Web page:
One Of The Largest Cash Prizes In Road Racing History Goes Unclaimed – 48-Year-Old Pennsylvania Viral Marathon Dad, Mike Rossi, Misses Out On $200,000 Challenge To Replicate His Marathon Personal Best
We were so confident that Mike Rossi cheated at the 2014 Lehigh Valley Marathon that we offered him $200,000 to replicate his personal best. He failed to do so and also failed to claim $10,000 if he could come within even 30 seconds per mile of his alleged marathon best.
July 18, 2016
One of the largest cash prizes ever offered in the history of road racing has gone unclaimed.
On July 16, 2015, LetsRun.com offered viral marathon dad Mike Rossi $100,000 if he ran a 3:11:45 marathon, a time that he claims he ran at the 2014 Lehigh Valley Marathon, in the next 365 days. On January 1, we doubled our offer to $200,000 – a sum that dwarfs the amount of money offered by any of the six Abbott World Marathon Majors for first place.
|Abbott World Marathon Majors
Prize Money For 1st Place
Berlin – $44,300 (€ 40,000)
London – $55,000*
Tokyo – $75,300 (JPY 8,000,000)
Chicago – $100,000
New York – $100,000
Boston – $150,000
We knew our money was safe. Rossi, a 48-year-old father of two from Pennsylvania, gained internet fame in April 2015 when he posted a snarky response on Facebook to a letter he received from the principal at his kids’ school scolding him for their unexcused absences before and after the 2015 Boston Marathon. As running experts, we knew it was physiologically impossible for Rossi to have run 3:11:45 in the first place. Rossi’s 5k personal best was just 21:52 and his half marathon pb was 1:40:42. A runner at that fitness level does not run a 3:11:45 marathon. When you couple that fact with the fact he was the only finisher at the 2014 Lehigh Valley Marathon not photographed in the middle of the course, it was clear that Rossi, whose next best marathon is 3:43.52, was a marathon cheat.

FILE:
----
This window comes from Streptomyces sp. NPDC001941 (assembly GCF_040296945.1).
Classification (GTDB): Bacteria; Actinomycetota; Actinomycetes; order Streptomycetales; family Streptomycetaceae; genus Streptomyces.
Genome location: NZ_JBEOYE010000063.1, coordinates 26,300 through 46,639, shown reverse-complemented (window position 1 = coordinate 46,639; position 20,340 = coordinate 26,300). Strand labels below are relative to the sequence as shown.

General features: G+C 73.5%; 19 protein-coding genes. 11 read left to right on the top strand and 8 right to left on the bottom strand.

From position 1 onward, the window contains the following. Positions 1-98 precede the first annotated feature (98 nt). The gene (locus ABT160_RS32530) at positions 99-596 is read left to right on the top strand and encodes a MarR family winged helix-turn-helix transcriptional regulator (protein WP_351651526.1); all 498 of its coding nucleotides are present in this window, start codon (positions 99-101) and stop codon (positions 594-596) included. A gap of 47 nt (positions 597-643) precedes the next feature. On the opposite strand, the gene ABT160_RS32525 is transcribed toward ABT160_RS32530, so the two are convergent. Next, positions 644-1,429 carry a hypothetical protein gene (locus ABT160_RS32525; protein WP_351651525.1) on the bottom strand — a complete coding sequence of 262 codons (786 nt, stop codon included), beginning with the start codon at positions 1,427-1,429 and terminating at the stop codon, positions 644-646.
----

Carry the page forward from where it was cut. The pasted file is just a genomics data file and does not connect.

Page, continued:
We offered the large cash prize to try to get non-running experts to understand that there was zero chance that Rossi hadn’t cut the course at Lehigh Valley. We couldn’t believe that people were asking at the time, “Did Mike Rossi cheat?” when it was obvious that he definitely cheated.
We even offered a secondary cash price of $10,000 if Rossi could even run a 3:25.00 marathon — the Boston Marathon qualifying standard for someone of Rossi’s age. If Rossi had truly run a 3:11:45 marathon, one would think he’d surely jump at the chance to make $10,000 simply by running a marathon at a pace that was more than 30 seconds per mile slower than his alleged PR (3:11:45 comes out to 7:18.81 per mile whereas 3:25.00 is 7:49.12 per mile).
The fact that Rossi didn’t even run 3:25:00 in the last year should prove to everyone what we already knew – Mike Rossi is a marathon cheat.
Want more info? You can read one of the 25,000+ posts on Rossi on our messageboard – MB: Did Mike Rossi (viral marathon dad) cheat his way into Boston? – – or you can check out the links below.
- Article from July 2015: LRC Lehigh Valley Got It Wrong: The Evidence Is Conclusive: Mike Rossi – The Viral Boston Marathon Dad – Is A Marathon Cheat And Should Never Have Been On The Starting Line In Boston
- Article From December 1, 2015: LRC Did Mike Rossi – The Viral Marathon Dad – Try To Cheat LetsRun.com Out Of $10,000 On Saturday?
- Article from January 2, 2016: LRC Viral Marathon Dad – And Suspected Marathon Cheat – Mike Rossi Fails To Claim First Part Of LetsRun.com $100,000 Challenge Which We Are Doubling To $200,000
*Eliud Kipchoge’s 2:03:05 CR win in London netted him the most cash of anyone winning an Abbott World Marathon Major in the last year – $180,000 – as there were $125,000 in course record and time bonuses. Dubai, which isn’t recognized as a marathon major, offers $200,000 for first.